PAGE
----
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I have so many problems to find the proper usage of defnite vs indefinite articles. Could you please see the example below and tell me if I made a mistake, and what is the proper general rule/ why the used article is wrong? This is just an example where both sentences are general rules, and it makes me really confused about the second sentence especially.

"A manager (one of many) mentioned they - according to guidelines - don't have to calibrate equipment every time they replace a water filter in a coffee dispenser. But, usually, as they replace the filter in the coffee machine the equipment calibration changes."


Edit:

Ok, no problem I'll try to describe my doubts. I just don't 'feel' like they are all correct. Well, this is just a feeling and it's not very easy to explain.

  1. I don't feel when 'an object/or a noun(?)' is really a definite one. Is this 'a particular object' which is specified/definied or 'a word' which we'have already mentioned in the previous sentence?
  2. In the 1st sentence doesn't make it definite when we put 'coffee' before the word 'dispenser'?
  3. or, doesn't make it definite that we generally spoke about coffee machines before eg. 2 days before?
  4. 'the equipment calibration' as a noun mentioned for the first time in the second sentence. Why not to use 'an equipment calibration'? Also, this just sound strange to me 'an equipment calibration.
  5. Should we use 'the' in the second sentence because we just used both words 'filter' and 'coffee machines' or should we mean 'the same particular object(s)' in both sentences?
  6. Should we use undefinite or definite articles in the second sentence. This is only a very general statement, so why not to use indefinite articles (in both)?
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    This article was extremely helpful for me: msu.edu/~abbottb/def&inde.pdf – whitedevil Jul 31 '16 at 16:04
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    Are there any articles in particular that you feel might not be correct in the passage? This question is very close to being a "proofreading" question and I think if you explained a bit more about your doubts, it would help us write a better answer. – ColleenV parted ways Jul 31 '16 at 16:05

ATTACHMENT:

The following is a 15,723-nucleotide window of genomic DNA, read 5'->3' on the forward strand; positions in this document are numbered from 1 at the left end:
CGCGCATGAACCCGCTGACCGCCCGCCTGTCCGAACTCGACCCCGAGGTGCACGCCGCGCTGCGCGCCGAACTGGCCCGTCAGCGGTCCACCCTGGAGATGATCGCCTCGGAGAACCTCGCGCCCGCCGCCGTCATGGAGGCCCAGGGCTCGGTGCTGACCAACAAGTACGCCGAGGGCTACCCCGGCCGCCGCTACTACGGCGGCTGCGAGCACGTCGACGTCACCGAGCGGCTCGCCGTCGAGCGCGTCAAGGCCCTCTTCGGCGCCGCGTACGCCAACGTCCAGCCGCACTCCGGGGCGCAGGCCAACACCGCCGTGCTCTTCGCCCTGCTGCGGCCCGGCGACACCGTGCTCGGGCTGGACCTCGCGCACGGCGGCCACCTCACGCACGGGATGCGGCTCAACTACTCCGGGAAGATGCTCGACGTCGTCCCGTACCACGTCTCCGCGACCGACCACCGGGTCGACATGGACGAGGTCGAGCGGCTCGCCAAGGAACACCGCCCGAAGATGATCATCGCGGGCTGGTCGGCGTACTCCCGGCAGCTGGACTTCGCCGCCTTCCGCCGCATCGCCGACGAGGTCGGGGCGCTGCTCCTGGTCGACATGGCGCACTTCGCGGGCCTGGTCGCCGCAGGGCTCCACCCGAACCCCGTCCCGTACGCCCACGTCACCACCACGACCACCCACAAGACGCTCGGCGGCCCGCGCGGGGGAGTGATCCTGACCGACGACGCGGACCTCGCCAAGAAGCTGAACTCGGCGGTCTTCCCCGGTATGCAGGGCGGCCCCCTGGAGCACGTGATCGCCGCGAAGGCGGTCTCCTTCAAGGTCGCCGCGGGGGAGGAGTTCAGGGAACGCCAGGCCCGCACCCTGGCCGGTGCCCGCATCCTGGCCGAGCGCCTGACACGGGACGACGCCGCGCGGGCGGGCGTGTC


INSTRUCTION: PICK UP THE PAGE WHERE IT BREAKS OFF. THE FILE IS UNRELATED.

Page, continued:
• The differences are minor, but the first sentence refers to a general situation, while the second one refer to actual actions that would (usually) be performed one at a time. But it would be advisable to reduce the number of articles just to keep things simple. For example, you could write "replace coffee dispenser water filters" or "replace coffee machine filters, equipment...". – user3169 Jul 31 '16 at 19:18
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"A1 manager (one of many) mentioned they - according to guidelines - don't have to calibrate equipment every time they replace a2 water filter in a2 coffee dispenser. But, usually, as they replace the3 filter in the4 coffee machine the5 equipment calibration changes."

1 This is the subject of the sentence, as in who is speaking of their experiences with the coffee filter. Since there is only one manager being called into question, 'a' is an appropriate article to use here.

2 This is the appropriate article to use here since it is preceded by "every time they replace." It hints that they do it often, but it isn't an action of much consequence outside the given discussion about coffee filters currently being held. If you used 'the' here, it would indicate more importance placed on the object of the coffee/water filter, when it doesn't need it - not all coffee dispensers may have a filter, for example. It's only talking about this specific case, and this specific coffee dispenser.

3 This 'the' is used to place familiarity on the now familiar coffee dispenser. You know which the speaker is talking about because he mentioned it the last sentence. If he hadn't done that, then you wouldn't know, and therefore wouldn't be able to use the article 'the.' It appears as if it only has one filter, too, so using 'a' would be confusing because it would suggest there's more than one.

4 Again, since you know he's talking about a coffee dispenser, and not something else like a potted plant, 'the' is okay. It is the topic of conversation.

5 This one's tricky as it relies on a meaning of the word 'as' that's a little obscure. It means, roughly, "because they do this, this happens as a result, always." The meaning here differs from the first sentence in that the managers technically don't have [aren't required by the rules stated] to calibrate the coffee dispenser, but they should, as evidence by the second sentence, which states that their act of replacing it alone re-calibrates it automatically, and because of that, would require the manual re-calibration suggested of the managers in sentence one.

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